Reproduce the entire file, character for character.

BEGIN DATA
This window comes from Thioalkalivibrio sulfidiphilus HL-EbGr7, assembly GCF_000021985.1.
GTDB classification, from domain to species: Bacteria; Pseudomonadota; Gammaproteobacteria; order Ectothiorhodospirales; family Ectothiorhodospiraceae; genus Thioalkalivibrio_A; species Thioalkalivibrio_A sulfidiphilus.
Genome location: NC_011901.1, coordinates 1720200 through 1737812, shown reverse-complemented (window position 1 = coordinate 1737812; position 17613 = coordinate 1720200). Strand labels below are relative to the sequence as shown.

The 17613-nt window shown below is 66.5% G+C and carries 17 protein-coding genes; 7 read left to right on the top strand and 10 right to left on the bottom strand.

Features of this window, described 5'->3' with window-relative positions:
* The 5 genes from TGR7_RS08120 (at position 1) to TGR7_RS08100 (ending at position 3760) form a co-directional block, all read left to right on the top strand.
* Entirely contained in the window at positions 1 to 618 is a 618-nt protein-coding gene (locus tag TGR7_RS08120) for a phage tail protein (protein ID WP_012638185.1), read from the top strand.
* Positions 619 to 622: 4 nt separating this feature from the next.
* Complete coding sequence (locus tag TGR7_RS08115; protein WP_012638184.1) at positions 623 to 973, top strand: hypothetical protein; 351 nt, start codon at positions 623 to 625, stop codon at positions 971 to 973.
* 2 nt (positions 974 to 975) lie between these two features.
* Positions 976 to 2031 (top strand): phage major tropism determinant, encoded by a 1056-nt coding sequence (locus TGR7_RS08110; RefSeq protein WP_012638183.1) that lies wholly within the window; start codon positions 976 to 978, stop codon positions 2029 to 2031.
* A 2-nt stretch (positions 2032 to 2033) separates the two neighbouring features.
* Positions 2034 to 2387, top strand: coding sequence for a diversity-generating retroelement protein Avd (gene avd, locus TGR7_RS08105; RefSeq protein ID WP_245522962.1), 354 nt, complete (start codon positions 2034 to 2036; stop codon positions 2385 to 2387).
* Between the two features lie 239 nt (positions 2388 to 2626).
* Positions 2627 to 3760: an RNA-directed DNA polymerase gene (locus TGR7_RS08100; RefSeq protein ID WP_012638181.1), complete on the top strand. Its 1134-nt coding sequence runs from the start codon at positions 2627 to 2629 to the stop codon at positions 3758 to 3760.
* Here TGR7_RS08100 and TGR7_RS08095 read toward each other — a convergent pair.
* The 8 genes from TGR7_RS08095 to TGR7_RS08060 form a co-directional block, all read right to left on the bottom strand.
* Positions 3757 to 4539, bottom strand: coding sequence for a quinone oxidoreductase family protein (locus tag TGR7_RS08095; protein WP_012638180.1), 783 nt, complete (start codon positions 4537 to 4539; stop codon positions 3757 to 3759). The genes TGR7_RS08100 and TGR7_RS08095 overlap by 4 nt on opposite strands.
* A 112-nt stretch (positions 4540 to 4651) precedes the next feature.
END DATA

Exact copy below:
This window comes from Thioalkalivibrio sulfidiphilus HL-EbGr7, assembly GCF_000021985.1.
GTDB classification, from domain to species: Bacteria; Pseudomonadota; Gammaproteobacteria; order Ectothiorhodospirales; family Ectothiorhodospiraceae; genus Thioalkalivibrio_A; species Thioalkalivibrio_A sulfidiphilus.
Genome location: NC_011901.1, coordinates 1720200 through 1737812, shown reverse-complemented (window position 1 = coordinate 1737812; position 17613 = coordinate 1720200). Strand labels below are relative to the sequence as shown.

The 17613-nt window shown below is 66.5% G+C and carries 17 protein-coding genes; 7 read left to right on the top strand and 10 right to left on the bottom strand.

Features of this window, described 5'->3' with window-relative positions:
* The 5 genes from TGR7_RS08120 (at position 1) to TGR7_RS08100 (ending at position 3760) form a co-directional block, all read left to right on the top strand.
* Entirely contained in the window at positions 1 to 618 is a 618-nt protein-coding gene (locus tag TGR7_RS08120) for a phage tail protein (protein ID WP_012638185.1), read from the top strand.
* Positions 619 to 622: 4 nt separating this feature from the next.
* Complete coding sequence (locus tag TGR7_RS08115; protein WP_012638184.1) at positions 623 to 973, top strand: hypothetical protein; 351 nt, start codon at positions 623 to 625, stop codon at positions 971 to 973.
* 2 nt (positions 974 to 975) lie between these two features.
* Positions 976 to 2031 (top strand): phage major tropism determinant, encoded by a 1056-nt coding sequence (locus TGR7_RS08110; RefSeq protein WP_012638183.1) that lies wholly within the window; start codon positions 976 to 978, stop codon positions 2029 to 2031.
* A 2-nt stretch (positions 2032 to 2033) separates the two neighbouring features.
* Positions 2034 to 2387, top strand: coding sequence for a diversity-generating retroelement protein Avd (gene avd, locus TGR7_RS08105; RefSeq protein ID WP_245522962.1), 354 nt, complete (start codon positions 2034 to 2036; stop codon positions 2385 to 2387).
* Between the two features lie 239 nt (positions 2388 to 2626).
* Positions 2627 to 3760: an RNA-directed DNA polymerase gene (locus TGR7_RS08100; RefSeq protein ID WP_012638181.1), complete on the top strand. Its 1134-nt coding sequence runs from the start codon at positions 2627 to 2629 to the stop codon at positions 3758 to 3760.
* Here TGR7_RS08100 and TGR7_RS08095 read toward each other — a convergent pair.
* The 8 genes from TGR7_RS08095 to TGR7_RS08060 form a co-directional block, all read right to left on the bottom strand.
* Positions 3757 to 4539, bottom strand: coding sequence for a quinone oxidoreductase family protein (locus tag TGR7_RS08095; protein WP_012638180.1), 783 nt, complete (start codon positions 4537 to 4539; stop codon positions 3757 to 3759). The genes TGR7_RS08100 and TGR7_RS08095 overlap by 4 nt on opposite strands.
* A 112-nt stretch (positions 4540 to 4651) precedes the next feature.